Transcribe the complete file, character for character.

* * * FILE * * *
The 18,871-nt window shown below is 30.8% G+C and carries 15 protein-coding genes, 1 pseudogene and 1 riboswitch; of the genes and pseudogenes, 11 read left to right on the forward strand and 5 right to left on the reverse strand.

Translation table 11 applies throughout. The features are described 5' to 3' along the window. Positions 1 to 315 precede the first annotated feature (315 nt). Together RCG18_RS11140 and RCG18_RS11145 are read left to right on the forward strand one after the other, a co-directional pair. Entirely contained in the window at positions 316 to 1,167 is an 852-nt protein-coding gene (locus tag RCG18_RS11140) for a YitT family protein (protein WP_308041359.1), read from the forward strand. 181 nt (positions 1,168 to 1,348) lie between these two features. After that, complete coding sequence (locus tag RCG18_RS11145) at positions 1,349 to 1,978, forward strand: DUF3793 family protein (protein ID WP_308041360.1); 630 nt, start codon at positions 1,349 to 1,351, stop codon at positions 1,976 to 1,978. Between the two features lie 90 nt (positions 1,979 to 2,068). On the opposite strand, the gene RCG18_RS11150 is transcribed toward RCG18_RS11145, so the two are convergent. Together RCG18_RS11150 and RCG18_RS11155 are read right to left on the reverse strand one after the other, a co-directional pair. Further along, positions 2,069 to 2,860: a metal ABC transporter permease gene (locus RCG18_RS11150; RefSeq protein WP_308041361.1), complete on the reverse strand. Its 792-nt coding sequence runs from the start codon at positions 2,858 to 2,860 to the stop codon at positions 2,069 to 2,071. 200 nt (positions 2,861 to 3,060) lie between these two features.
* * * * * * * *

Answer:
The 18,871-nt window shown below is 30.8% G+C and carries 15 protein-coding genes, 1 pseudogene and 1 riboswitch; of the genes and pseudogenes, 11 read left to right on the forward strand and 5 right to left on the reverse strand.

Translation table 11 applies throughout. The features are described 5' to 3' along the window. Positions 1 to 315 precede the first annotated feature (315 nt). Together RCG18_RS11140 and RCG18_RS11145 are read left to right on the forward strand one after the other, a co-directional pair. Entirely contained in the window at positions 316 to 1,167 is an 852-nt protein-coding gene (locus tag RCG18_RS11140) for a YitT family protein (protein WP_308041359.1), read from the forward strand. 181 nt (positions 1,168 to 1,348) lie between these two features. After that, complete coding sequence (locus tag RCG18_RS11145) at positions 1,349 to 1,978, forward strand: DUF3793 family protein (protein ID WP_308041360.1); 630 nt, start codon at positions 1,349 to 1,351, stop codon at positions 1,976 to 1,978. Between the two features lie 90 nt (positions 1,979 to 2,068). On the opposite strand, the gene RCG18_RS11150 is transcribed toward RCG18_RS11145, so the two are convergent. Together RCG18_RS11150 and RCG18_RS11155 are read right to left on the reverse strand one after the other, a co-directional pair. Further along, positions 2,069 to 2,860: a metal ABC transporter permease gene (locus RCG18_RS11150; RefSeq protein WP_308041361.1), complete on the reverse strand. Its 792-nt coding sequence runs from the start codon at positions 2,858 to 2,860 to the stop codon at positions 2,069 to 2,071. 200 nt (positions 2,861 to 3,060) lie between these two features.